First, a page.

Friday, December 12, 2014

FDA Warns That Ziprasidone May Lead to Potentially Fatal Skin Reaction

Yesterday the Food and Drug Administration (FDA) released a warning stating that the use of ziprasidone (marketed as Geodon), intended to treat schizophrenia and bipolar disorder, may increase risk for a rare but serious skin reaction that can result in death.

The skin reaction, known as drug reaction with eosinophilia and systemic syndromes (DRESS), may start as a rash that can eventually spread to all parts of body. The condition causes a higher-than-normal number of eosinophils, which can lead to fever, swollen lymph nodes, and inflammation of organs such as the heart, kidney, liver, lungs, and pancreas.

The FDA released the warning statement after the agency reviewed information from six patients in whom the symptoms of DRESS appeared between 11 and 30 days after initiating treatment with ziprasidone. Based on this information, the FDA is requiring Pfizer, the drug's manufacturer, to add a new warning for DRESS to the Warning and Precautions section of the drug labels for the capsule, oral suspension, and injection formulations.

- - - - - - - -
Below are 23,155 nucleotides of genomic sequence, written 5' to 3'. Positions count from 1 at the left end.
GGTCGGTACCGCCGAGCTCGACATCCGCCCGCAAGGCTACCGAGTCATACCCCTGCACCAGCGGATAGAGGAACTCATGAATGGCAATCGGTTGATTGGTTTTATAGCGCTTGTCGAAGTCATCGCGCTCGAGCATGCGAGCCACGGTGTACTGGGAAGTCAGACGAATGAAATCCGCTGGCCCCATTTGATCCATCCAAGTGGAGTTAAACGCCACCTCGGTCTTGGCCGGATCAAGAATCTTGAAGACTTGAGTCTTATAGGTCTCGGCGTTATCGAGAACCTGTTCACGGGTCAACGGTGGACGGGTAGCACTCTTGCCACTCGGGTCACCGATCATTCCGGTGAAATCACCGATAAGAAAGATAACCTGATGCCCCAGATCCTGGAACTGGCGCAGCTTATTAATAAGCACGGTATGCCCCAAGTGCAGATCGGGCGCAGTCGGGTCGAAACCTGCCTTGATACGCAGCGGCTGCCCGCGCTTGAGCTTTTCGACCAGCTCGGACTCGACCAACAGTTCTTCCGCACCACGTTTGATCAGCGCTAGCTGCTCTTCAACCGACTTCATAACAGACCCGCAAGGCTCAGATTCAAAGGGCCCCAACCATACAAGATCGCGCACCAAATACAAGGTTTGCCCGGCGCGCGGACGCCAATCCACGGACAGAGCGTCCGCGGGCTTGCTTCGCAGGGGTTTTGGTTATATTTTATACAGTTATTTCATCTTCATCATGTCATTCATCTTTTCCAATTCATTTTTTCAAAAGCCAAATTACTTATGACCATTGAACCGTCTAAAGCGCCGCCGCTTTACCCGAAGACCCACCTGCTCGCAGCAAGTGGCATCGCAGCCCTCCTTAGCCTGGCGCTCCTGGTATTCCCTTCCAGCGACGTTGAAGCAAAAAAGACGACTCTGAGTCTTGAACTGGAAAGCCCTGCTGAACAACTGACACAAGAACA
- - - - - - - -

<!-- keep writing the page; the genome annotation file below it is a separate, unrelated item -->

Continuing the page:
The FDA is urging health care professionals to stop patient treatment with ziprasidone if DRESS is suspected. They are also asking physicians, as well as patients, to report any side effects involving ziprasidone in the “Contact Information For Voluntary Adverse Event Reporting” section of the FDA MedWatch website.


The content of Psychiatric News does not necessarily reflect the views of APA or the editors. Unless so stated, neither Psychiatric News nor APA guarantees, warrants, or endorses information or advertising in this newspaper. Clinical opinions are not peer reviewed and thus should be independently verified.